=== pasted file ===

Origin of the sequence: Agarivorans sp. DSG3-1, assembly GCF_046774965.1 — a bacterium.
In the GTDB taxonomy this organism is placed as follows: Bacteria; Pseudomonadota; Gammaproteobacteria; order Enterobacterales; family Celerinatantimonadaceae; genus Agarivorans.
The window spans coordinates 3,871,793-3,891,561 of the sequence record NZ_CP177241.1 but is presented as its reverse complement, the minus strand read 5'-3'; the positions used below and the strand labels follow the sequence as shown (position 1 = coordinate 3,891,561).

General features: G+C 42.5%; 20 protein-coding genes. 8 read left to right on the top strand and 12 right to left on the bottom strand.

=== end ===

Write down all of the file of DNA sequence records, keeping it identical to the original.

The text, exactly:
Origin of the sequence: Agarivorans sp. DSG3-1, assembly GCF_046774965.1 — a bacterium.
In the GTDB taxonomy this organism is placed as follows: Bacteria; Pseudomonadota; Gammaproteobacteria; order Enterobacterales; family Celerinatantimonadaceae; genus Agarivorans.
The window spans coordinates 3,871,793-3,891,561 of the sequence record NZ_CP177241.1 but is presented as its reverse complement, the minus strand read 5'-3'; the positions used below and the strand labels follow the sequence as shown (position 1 = coordinate 3,891,561).

General features: G+C 42.5%; 20 protein-coding genes. 8 read left to right on the top strand and 12 right to left on the bottom strand.